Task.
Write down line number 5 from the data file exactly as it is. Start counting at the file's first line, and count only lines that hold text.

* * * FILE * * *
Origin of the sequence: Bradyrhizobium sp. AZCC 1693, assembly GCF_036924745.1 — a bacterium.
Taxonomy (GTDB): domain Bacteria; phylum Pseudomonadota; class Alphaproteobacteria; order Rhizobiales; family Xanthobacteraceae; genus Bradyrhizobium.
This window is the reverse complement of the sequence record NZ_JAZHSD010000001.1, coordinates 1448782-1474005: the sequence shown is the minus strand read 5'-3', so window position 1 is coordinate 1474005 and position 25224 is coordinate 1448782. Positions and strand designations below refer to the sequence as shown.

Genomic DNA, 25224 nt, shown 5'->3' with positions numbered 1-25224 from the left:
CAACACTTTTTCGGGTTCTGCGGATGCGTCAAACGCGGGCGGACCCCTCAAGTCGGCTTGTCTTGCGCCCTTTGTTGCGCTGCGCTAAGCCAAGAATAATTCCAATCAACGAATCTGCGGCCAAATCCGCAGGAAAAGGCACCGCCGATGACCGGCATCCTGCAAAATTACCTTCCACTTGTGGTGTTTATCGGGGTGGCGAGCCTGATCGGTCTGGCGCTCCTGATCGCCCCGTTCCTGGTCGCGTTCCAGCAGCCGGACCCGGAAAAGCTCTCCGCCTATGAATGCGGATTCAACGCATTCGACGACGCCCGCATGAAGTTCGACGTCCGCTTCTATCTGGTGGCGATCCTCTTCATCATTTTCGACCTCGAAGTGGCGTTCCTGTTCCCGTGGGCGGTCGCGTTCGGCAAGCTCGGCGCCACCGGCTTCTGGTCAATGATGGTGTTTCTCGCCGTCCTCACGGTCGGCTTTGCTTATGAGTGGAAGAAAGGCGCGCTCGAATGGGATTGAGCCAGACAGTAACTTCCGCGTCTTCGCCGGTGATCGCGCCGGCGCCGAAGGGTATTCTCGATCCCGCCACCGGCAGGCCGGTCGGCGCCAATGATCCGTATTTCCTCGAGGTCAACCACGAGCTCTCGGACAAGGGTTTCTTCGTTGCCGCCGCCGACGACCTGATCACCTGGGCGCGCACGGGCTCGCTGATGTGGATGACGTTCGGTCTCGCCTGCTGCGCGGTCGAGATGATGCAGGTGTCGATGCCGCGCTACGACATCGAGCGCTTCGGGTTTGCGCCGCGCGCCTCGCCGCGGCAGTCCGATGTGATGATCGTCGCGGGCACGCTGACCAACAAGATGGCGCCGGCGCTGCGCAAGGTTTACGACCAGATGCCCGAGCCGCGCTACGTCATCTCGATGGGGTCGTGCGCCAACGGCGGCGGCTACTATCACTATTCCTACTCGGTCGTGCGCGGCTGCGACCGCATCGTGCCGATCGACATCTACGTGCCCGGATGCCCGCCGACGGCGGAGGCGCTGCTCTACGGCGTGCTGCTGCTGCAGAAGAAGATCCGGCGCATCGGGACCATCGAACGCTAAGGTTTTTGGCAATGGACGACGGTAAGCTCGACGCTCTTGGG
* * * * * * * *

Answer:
CAACACTTTTTCGGGTTCTGCGGATGCGTCAAACGCGGGCGGACCCCTCAAGTCGGCTTGTCTTGCGCCCTTTGTTGCGCTGCGCTAAGCCAAGAATAATTCCAATCAACGAATCTGCGGCCAAATCCGCAGGAAAAGGCACCGCCGATGACCGGCATCCTGCAAAATTACCTTCCACTTGTGGTGTTTATCGGGGTGGCGAGCCTGATCGGTCTGGCGCTCCTGATCGCCCCGTTCCTGGTCGCGTTCCAGCAGCCGGACCCGGAAAAGCTCTCCGCCTATGAATGCGGATTCAACGCATTCGACGACGCCCGCATGAAGTTCGACGTCCGCTTCTATCTGGTGGCGATCCTCTTCATCATTTTCGACCTCGAAGTGGCGTTCCTGTTCCCGTGGGCGGTCGCGTTCGGCAAGCTCGGCGCCACCGGCTTCTGGTCAATGATGGTGTTTCTCGCCGTCCTCACGGTCGGCTTTGCTTATGAGTGGAAGAAAGGCGCGCTCGAATGGGATTGAGCCAGACAGTAACTTCCGCGTCTTCGCCGGTGATCGCGCCGGCGCCGAAGGGTATTCTCGATCCCGCCACCGGCAGGCCGGTCGGCGCCAATGATCCGTATTTCCTCGAGGTCAACCACGAGCTCTCGGACAAGGGTTTCTTCGTTGCCGCCGCCGACGACCTGATCACCTGGGCGCGCACGGGCTCGCTGATGTGGATGACGTTCGGTCTCGCCTGCTGCGCGGTCGAGATGATGCAGGTGTCGATGCCGCGCTACGACATCGAGCGCTTCGGGTTTGCGCCGCGCGCCTCGCCGCGGCAGTCCGATGTGATGATCGTCGCGGGCACGCTGACCAACAAGATGGCGCCGGCGCTGCGCAAGGTTTACGACCAGATGCCCGAGCCGCGCTACGTCATCTCGATGGGGTCGTGCGCCAACGGCGGCGGCTACTATCACTATTCCTACTCGGTCGTGCGCGGCTGCGACCGCATCGTGCCGATCGACATCTACGTGCCCGGATGCCCGCCGACGGCGGAGGCGCTGCTCTACGGCGTGCTGCTGCTGCAGAAGAAGATCCGGCGCATCGGGACCATCGAACGCTAAGGTTTTTGGCAATGGACGACGGTAAGCTCGACGCTCTTGGG